2011: 400). en, in acharacteristically ironic comment, she concludes: ‘to know
yourself tobe theOther is very educational’ (ibid.: 402).
In her historical ction Donoghue writes about men, women and children
who were not leading gures in their own societies, but who acted out some form
of dierence. She is interested in same-sex unions, ctionalizing some that may or
may not have been consciously homosexual. For example, in therst collection,
eWoman Who Gave Birth toRabbits, there are Mary Lloyd and Frances Power
Cobbe, trying to pass a law against animal vivisection in Victorian England
(e Fox on theLine), while in Astray readers encounter theAmericans Frances
Loring and Florence Wyle, who led a successful career as sculptors in Canada
(What Remains). In general, she is fascinated by those who go against thenorms
of their society. ere are agreat variety of eccentric gures from thepast in her
stories, like Elspeth Buchan who as thecharismatic ‘Friend Mother’ led asuicidal
religious sect in Scotland in thelate 18th century (Revelations in eWoman Who
Gave Birth toRabbits) and Mollie Sanger in eLong Way Home in Astray) who,
dressed in men’s clothing, successfully worked for many years as aprospector in
mid-19th century Arizona.
In other cases, she is aracted to fragmentary historical records, accounts
of people’s lives which she can complete through ction. As she puts it, many of
these stories ‘are woven around theknown facts, and could be considered history
as well as ction, especially as my source notes are included, toinsist on thereality
of thestories’ (Swilley, 2004). In her rst collection she sensitively develops what
ablind poet’s childhood must have been like in Night Vision; in thesecond, her
story eGi supplements leers that have survived about 19th-century American
adoptions, depicting aman who refuses togive up thechild he and his wife had
adopted despite later claims by thebirth mother.
Milda Dany tė 25
Donoghue’s postscripts also vary and do more than provide alist of sources.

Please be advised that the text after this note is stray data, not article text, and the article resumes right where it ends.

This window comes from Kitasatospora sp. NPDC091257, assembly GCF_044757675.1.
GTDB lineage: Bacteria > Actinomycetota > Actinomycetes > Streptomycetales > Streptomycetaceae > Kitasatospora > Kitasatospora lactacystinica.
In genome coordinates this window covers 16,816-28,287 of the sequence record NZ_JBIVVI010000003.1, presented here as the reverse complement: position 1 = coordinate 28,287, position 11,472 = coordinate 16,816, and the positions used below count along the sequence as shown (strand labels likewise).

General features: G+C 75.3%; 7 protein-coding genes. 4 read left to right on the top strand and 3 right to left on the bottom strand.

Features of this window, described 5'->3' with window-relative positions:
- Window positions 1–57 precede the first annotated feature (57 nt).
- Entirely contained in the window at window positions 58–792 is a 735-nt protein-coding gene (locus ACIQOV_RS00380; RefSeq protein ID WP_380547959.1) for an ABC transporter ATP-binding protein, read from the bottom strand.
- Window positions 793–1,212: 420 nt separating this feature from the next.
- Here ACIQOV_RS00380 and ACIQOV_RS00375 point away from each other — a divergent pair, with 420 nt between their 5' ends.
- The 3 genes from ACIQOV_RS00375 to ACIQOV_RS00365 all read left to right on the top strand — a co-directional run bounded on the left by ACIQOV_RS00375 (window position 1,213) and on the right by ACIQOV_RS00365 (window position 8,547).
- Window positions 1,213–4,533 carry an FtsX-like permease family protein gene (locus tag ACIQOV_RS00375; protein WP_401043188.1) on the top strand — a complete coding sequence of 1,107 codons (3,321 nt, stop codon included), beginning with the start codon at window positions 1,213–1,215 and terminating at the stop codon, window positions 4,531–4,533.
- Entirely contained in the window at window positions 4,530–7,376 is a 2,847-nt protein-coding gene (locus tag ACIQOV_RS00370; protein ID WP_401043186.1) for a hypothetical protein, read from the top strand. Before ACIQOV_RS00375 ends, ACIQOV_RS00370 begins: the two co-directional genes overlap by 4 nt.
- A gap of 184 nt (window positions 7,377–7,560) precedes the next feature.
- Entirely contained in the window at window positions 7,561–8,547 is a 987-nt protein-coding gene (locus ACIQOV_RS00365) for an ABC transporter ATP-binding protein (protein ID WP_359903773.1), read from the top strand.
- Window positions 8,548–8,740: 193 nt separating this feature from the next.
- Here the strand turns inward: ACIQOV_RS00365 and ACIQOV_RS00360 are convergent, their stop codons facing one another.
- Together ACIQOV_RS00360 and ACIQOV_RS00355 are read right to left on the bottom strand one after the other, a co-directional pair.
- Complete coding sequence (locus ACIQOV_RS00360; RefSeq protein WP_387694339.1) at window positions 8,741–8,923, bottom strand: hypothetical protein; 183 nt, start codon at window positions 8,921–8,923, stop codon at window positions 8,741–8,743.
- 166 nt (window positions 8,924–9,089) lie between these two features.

Historical novelists oen receive criticism from reviewers and readers about what
are perceived as factual inaccuracies, but Donoghue’s protagonists are mostly so
obscure that readers make their way through her narratives without any sense
of which details are historical and which invented. Reading the postscripts
then provides a new kind of pleasure; thereaders have identied with the main
characters and inevitably want toknow more precisely what their later lives were
like. e story Salvage in e Woman Who Gave Birth to Rabbits describes two
cousins known as the‘Coage Ladies’ directing aempts tosave sailors drowning
on their shore. One may believe that their lives in theearly 19th century would have
been very limited by gender norms, especially given that one of them, Anna, can
move about only in awheelchair. It is refreshing tond out in thepostscript that
Anna was anoted Anglo-Saxon scholar and, as thelast sentence lists triumphantly,
the two ‘acted as their relative Fowell Buxton’s secretaries in his long campaign
toend theslave trade, founded aschool, travelled toRome and Athens, and were
nally buried together in theseaside graveyard at Overstrand’ (Donoghue, 2002:
105). Another variety of story leads readers tosympathize with those who broke
laws; in such cases, they may be relieved in reading postscript that, for example,
Marger y Starre in eNecessity of Burning, who participated in thePeasants’ Revolt
of 1381 at least does not gure in thelists that Donoghue’s research turned up of
those imprisoned or executed (Donoghue, 2002: 199). Similarly, the postscript
toLast Supper at Brown’s reassures readers that theAfrican American slave and his
white mistress who murder her husband seem tohave escaped punishment. Aer
his dramatic escape from being re-sold by his master, any possible romance seems
tohave ended: he apparently took up with a Mexican woman, while she married
aman with whom she ‘ran aboardinghouse, then worked mining claims and set up
agoat ranch’, rather amundane conclusion totheir story (Donoghue, 2012: 72).
However, among so many sympathetic and even celebratory accounts of
those who deviated from social norms, the postscript toeLong Way Home in
Astray shows that society could be unexpectedly harsh on rebels against norms
like theswaggering prospector Mollie. Aer depicting her forcing aman who has
abandoned his family to return to them, in thehistorical postscript Donoghue